Bergamot Essential Oil
Do you know the difference between a cold pressed bergamot essential oil and a steam distilled essential oil? If you don't, you should!
With so many places to buy essential oils from, we forget to take the time to ask important questions about essential oils. Important questions include how is the essential oil made? Is it an essential oil or is it an absolute? Does it have any contraindications? What is the botanical name? What is the shelf life?
The answers to these questions can lead to a great experience with the essential oil depending on the intended use or an accidental injury. For example, an essential oil is not the same as an absolute. In other words if what you are ordering says it is solvent extracted, it is not an essential oil. Essential oils are made through cold press distillation or steam distillation. Anything listed as solvent extracted or carbon dioxide extracted are just that-extracts. The difference in the oils are not just in smell, but also in chemical components. The differences in the chemical components can ultimately affect the potential therapeutic properties as well.
In regards to Bergamot essential oil, it is more commonly obtained through cold press or steam distillation. In a cold press distillation, the chemical components that can create phototoxicity reactions on the skin are found. In steam distillations, these components known as furanocoumarins are not found or are in such trace amounts that they do not offer a high risk for phototoxicity. For someone looking to make a skincare product with Bergamot, the steam distilled essential oil is a much safer option.
Because there are so many species of the same plant, it is important to know which one you are getting. The only way to know is to look at the botanical name. The bergamot essential oil we are looking into is Citrus Bergamia. If you are looking at getting this one, it is important that you do not confuse it with Bergamot Mint. Bergamot Mint is not the same plant and is botanically named Mentha Citrata. With these two oils, clearly they are not the same, however if you do not know the difference when purchasing a Bergamot essential oil, you can see where you could potentially get the wrong one. Most reputable companies will post the botanical name for you. If it isn't listed, ask!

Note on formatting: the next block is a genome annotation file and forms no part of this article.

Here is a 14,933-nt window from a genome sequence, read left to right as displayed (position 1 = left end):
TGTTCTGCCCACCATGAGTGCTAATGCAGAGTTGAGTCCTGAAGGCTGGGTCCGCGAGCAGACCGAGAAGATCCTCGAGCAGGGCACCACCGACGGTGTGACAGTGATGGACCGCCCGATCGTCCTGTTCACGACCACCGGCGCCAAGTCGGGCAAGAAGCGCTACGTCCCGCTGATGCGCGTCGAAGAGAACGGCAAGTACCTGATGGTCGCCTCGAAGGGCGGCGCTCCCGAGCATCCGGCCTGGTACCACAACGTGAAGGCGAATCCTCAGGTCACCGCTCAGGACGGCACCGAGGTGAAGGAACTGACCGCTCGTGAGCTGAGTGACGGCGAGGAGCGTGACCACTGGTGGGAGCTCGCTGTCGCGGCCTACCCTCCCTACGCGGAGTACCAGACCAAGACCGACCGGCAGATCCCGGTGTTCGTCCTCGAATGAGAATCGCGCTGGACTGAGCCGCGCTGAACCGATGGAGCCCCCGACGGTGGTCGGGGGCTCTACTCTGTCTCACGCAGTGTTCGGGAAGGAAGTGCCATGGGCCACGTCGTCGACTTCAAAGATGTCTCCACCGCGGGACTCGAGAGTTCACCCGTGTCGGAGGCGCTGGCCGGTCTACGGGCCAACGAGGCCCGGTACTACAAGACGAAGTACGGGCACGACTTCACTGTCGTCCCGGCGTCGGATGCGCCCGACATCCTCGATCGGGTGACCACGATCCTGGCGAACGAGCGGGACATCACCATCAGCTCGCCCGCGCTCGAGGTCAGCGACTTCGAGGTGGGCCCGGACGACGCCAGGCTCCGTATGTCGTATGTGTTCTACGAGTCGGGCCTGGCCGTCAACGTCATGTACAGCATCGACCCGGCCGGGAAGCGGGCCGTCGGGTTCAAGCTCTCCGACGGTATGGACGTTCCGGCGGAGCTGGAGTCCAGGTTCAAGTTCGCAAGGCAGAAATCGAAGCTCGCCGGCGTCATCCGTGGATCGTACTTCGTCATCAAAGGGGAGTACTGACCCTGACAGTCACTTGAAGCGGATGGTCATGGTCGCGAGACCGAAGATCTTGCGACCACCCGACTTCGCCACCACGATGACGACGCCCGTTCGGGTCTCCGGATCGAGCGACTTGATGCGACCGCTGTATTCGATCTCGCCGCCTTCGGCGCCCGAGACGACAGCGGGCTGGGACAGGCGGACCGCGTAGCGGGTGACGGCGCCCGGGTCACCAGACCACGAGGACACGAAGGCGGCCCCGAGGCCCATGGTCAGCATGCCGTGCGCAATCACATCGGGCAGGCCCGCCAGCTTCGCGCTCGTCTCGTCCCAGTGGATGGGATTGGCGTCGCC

Another big question mentioned is in regards to contraindications. This simply put, means are there any possible negative affects from use of the essential oil. Bergamot essential oil that is obtained from the cold press process contains the chemical component bergaptene. This component makes the essential oil phototoxic. What does this mean? If you use this in any skin care product or apply this in any dilution to your skin and then are in the sun, you will notice a reaction on your skin like a rash or burn. When bergamot essential oil is obtained through steam distillation, the chemical component bergaptene is absent. The bergaptene free bergamot essential oil does not have this contraindication. This oil can be diluted and applied with no pototoxicity concerns.
One last thought to keep in the back of your mind is shelf life. I know many companies have promoted their oils as not having a shelf life but that is simply not true. Due to the true nature of what an essential oil is (a highly volatile compound used for purposes of aromatherapy), they do have a shelf life and vary from one oil to the next. As a general guideline, the essential oil Bergamot has a suggested shelf life of about 3-4 years. For this reason, I am getting a new batch in June 2015! If it isn't listed on their website, ask when the batch of essential oil was harvested. This will give you the shelf life. Some companies that test their essential oils or get them direct from the distiller will have this information.
With this in mind if you are looking into getting a wonderful Bergamot (Citrus Bergamia) essential oil, check out our new batch when it arrives in June! It was obtained from steam distillation in the fall of 2014 in Italy. Once I have it in hand I will have it available for purchase, but will not have GCMS testing results for a few weeks after that, so check back frequently!
Tisserand, Robert and Young, Rodney. Essential Oil Safety. 2nd Edition. Edinburgh, London, New York, Oxford, Philadelphia, St. Louis, Sydney, Toronto: Churchill Livingstone, 2014. Print.